D-PADS AND DICE - Player competition forbidden in this tabletop game of survival

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For the second time this month, I'm going to cover a tabletop game about a sinking island.

Much like in "Survive," individual players control little wooden figures trying to navigate a sinking island. But unlike "Survive," in "Forbidden Island" you're all in this together.

You see, it seems that this island contains several treasures that you want badly for some reason not really elaborated upon. And all of you have to work together to find the treasure - and get off the island together - before everything sinks.

This is a cooperative game that can be played by two to four people. Players all win or all lose, there's no competition among them.

You set up the ‘board' by randomizing a series of beautifully illustrated tiles and laying them out in a pattern. This determines the starting positions of the players and where the treasures and helicopter off the island will be located.

On a turn, you can move around the island, give people treasure cards, cash in treasure cards to get the actual treasure, and ‘shore up' part of the island that's started to sink to keep it from sinking further.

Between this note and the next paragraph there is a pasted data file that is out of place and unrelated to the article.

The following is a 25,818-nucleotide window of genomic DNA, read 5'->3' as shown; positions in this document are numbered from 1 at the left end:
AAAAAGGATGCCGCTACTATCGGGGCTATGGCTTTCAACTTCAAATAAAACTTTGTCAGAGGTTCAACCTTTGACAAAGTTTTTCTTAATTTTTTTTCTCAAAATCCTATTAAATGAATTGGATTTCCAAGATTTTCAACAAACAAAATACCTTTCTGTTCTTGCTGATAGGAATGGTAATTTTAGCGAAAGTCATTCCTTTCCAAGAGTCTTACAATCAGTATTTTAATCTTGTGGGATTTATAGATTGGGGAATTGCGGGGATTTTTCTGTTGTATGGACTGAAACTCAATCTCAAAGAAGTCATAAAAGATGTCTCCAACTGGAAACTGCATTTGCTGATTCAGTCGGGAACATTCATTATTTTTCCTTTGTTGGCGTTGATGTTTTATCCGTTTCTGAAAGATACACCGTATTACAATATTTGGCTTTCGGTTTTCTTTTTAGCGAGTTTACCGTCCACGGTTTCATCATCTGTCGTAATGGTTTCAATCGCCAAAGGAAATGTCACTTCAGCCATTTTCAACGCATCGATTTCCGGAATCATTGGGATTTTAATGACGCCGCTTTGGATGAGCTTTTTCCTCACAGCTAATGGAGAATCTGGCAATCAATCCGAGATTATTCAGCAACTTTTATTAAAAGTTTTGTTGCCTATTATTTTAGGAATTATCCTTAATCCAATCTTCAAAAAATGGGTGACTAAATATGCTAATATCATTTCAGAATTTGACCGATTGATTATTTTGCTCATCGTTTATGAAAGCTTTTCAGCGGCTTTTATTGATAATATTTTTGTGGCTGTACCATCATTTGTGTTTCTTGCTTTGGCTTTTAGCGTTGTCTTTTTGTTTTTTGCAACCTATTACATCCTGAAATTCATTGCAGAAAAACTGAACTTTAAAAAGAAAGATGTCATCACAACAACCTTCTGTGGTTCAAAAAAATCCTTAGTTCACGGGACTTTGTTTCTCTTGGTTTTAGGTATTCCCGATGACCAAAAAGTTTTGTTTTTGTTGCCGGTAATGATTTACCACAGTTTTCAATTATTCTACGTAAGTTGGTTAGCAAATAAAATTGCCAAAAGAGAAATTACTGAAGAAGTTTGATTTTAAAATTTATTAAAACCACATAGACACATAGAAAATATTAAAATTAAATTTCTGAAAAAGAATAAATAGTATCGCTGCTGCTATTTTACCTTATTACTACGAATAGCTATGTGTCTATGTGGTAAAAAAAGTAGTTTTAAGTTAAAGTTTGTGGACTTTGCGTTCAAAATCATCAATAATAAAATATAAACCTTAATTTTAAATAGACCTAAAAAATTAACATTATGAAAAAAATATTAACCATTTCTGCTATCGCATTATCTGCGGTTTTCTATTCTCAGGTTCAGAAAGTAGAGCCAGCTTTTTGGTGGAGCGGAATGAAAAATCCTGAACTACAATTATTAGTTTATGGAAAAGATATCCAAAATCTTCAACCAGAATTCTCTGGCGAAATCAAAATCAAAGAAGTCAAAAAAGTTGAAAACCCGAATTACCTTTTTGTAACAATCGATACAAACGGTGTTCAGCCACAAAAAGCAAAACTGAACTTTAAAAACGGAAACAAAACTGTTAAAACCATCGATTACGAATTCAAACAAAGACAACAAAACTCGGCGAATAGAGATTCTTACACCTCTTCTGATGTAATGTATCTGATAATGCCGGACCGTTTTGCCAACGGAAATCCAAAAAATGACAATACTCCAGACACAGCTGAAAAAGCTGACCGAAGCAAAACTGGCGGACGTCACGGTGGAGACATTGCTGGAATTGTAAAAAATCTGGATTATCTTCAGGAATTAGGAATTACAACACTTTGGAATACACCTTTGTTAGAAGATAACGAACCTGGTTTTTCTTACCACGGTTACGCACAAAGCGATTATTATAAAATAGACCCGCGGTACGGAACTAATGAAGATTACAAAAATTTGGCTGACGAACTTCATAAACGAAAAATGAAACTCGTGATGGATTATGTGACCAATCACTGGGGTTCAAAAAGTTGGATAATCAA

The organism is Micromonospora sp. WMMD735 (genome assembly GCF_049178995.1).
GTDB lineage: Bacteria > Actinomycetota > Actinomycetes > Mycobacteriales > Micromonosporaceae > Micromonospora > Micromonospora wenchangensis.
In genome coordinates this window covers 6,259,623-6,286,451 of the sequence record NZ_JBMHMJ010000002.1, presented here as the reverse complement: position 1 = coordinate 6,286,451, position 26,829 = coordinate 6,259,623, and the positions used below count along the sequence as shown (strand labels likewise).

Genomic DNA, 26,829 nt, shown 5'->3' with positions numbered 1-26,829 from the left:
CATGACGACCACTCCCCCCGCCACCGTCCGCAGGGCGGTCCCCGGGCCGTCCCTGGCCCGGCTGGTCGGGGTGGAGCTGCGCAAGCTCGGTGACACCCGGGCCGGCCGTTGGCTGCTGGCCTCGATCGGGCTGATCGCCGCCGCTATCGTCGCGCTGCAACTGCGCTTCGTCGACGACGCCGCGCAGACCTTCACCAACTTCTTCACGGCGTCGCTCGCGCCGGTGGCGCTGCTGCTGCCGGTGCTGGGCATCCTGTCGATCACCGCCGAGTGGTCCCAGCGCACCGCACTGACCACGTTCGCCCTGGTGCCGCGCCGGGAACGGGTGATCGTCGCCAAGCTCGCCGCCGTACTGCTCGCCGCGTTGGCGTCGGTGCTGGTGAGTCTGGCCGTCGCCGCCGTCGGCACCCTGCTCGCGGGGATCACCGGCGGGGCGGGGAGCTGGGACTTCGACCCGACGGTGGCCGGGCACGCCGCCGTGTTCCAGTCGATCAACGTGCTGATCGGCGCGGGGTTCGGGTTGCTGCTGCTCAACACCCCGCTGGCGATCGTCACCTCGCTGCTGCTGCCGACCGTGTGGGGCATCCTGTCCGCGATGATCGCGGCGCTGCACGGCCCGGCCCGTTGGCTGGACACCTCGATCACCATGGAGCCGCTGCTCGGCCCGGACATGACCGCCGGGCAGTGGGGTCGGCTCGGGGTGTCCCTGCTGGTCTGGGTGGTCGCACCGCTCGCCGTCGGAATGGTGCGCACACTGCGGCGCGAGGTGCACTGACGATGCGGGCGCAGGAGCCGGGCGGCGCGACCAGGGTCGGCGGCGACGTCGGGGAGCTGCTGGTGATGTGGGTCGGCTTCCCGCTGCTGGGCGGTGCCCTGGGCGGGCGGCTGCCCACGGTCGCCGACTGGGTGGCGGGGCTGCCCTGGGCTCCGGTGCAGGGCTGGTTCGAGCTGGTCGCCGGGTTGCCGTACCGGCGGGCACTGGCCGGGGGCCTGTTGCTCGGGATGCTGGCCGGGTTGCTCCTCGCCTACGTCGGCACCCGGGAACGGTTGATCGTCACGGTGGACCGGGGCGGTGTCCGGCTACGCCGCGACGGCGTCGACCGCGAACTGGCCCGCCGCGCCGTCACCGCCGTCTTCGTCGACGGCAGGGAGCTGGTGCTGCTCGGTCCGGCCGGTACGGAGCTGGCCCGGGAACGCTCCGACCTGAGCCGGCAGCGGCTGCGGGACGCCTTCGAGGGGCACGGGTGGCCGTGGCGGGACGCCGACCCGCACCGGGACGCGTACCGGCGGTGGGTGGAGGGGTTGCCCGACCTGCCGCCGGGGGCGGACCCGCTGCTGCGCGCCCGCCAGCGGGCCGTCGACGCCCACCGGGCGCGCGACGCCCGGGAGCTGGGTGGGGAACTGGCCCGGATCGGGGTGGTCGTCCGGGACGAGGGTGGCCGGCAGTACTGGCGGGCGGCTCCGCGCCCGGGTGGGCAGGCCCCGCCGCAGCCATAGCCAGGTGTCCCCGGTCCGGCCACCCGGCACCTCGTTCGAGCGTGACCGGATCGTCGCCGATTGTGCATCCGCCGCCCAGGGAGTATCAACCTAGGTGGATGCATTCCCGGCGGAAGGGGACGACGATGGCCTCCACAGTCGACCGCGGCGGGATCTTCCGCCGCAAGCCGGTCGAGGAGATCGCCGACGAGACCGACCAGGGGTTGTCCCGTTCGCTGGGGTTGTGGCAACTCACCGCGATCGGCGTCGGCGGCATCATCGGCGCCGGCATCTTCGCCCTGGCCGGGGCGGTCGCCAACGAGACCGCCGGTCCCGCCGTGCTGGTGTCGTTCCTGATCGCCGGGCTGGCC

Every turn, you get more treasure cards and then the island sinks more. Depending on how high the water level is, two to five cards are drawn to see what parts of the island sink. If you manage to get all four of the treasures and get back to the helicopter pad before anyone drowns or you lose your chance to get all the treasures, you win.

Basically, the game in play is running around trying to keep the important bits of the island from sinking while accumulating the cards you need to trade in for treasure. It does take all the players coordinating to win, and it's quite frantic in play.

I do recommend this game a bit more for younger players, since the game is pretty easy to analyze for a lot of the more hard-core gamers I've played it with. I do like it a lot more than most co-op board games I've played; it's an interesting puzzle to solve but at the same time doesn't overcomplicate itself with extra detail.

Overall, it's a good game, and certainly one to take a look at if you want a non-competitive game for the younger set.

Forbidden Island, designed by Matt Leacock, is made by Gamewright with a suggested retail price of $17.95.

Walla Wallan Noah Hinz is a tabletop and electronic games aficionado. He's currently a graphic arts student the Evergreen State College, working on various art projects and game designs. Send him your questions and comments at noahhinz@gmail.com.

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